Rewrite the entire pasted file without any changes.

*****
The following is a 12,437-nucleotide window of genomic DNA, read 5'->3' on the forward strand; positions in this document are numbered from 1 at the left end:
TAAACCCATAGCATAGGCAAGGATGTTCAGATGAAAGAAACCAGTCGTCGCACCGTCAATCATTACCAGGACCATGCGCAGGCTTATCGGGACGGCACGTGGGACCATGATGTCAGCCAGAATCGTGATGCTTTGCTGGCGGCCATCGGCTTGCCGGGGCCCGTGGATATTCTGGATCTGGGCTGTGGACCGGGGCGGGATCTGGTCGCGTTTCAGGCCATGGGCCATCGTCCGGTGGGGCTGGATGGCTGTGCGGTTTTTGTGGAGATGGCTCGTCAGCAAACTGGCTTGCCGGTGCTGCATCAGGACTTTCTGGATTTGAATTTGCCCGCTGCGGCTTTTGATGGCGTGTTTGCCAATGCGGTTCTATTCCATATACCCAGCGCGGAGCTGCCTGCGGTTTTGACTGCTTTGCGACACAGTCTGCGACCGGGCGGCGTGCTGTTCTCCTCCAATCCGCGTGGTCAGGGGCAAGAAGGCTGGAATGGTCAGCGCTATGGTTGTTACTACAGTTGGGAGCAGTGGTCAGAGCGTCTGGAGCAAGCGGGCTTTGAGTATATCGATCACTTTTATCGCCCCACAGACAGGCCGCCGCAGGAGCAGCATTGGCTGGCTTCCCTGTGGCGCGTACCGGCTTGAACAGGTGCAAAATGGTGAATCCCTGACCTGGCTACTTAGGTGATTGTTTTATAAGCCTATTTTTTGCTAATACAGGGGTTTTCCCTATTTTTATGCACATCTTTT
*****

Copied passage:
The following is a 12,437-nucleotide window of genomic DNA, read 5'->3' on the forward strand; positions in this document are numbered from 1 at the left end:
TAAACCCATAGCATAGGCAAGGATGTTCAGATGAAAGAAACCAGTCGTCGCACCGTCAATCATTACCAGGACCATGCGCAGGCTTATCGGGACGGCACGTGGGACCATGATGTCAGCCAGAATCGTGATGCTTTGCTGGCGGCCATCGGCTTGCCGGGGCCCGTGGATATTCTGGATCTGGGCTGTGGACCGGGGCGGGATCTGGTCGCGTTTCAGGCCATGGGCCATCGTCCGGTGGGGCTGGATGGCTGTGCGGTTTTTGTGGAGATGGCTCGTCAGCAAACTGGCTTGCCGGTGCTGCATCAGGACTTTCTGGATTTGAATTTGCCCGCTGCGGCTTTTGATGGCGTGTTTGCCAATGCGGTTCTATTCCATATACCCAGCGCGGAGCTGCCTGCGGTTTTGACTGCTTTGCGACACAGTCTGCGACCGGGCGGCGTGCTGTTCTCCTCCAATCCGCGTGGTCAGGGGCAAGAAGGCTGGAATGGTCAGCGCTATGGTTGTTACTACAGTTGGGAGCAGTGGTCAGAGCGTCTGGAGCAAGCGGGCTTTGAGTATATCGATCACTTTTATCGCCCCACAGACAGGCCGCCGCAGGAGCAGCATTGGCTGGCTTCCCTGTGGCGCGTACCGGCTTGAACAGGTGCAAAATGGTGAATCCCTGACCTGGCTACTTAGGTGATTGTTTTATAAGCCTATTTTTTGCTAATACAGGGGTTTTCCCTATTTTTATGCACATCTTTT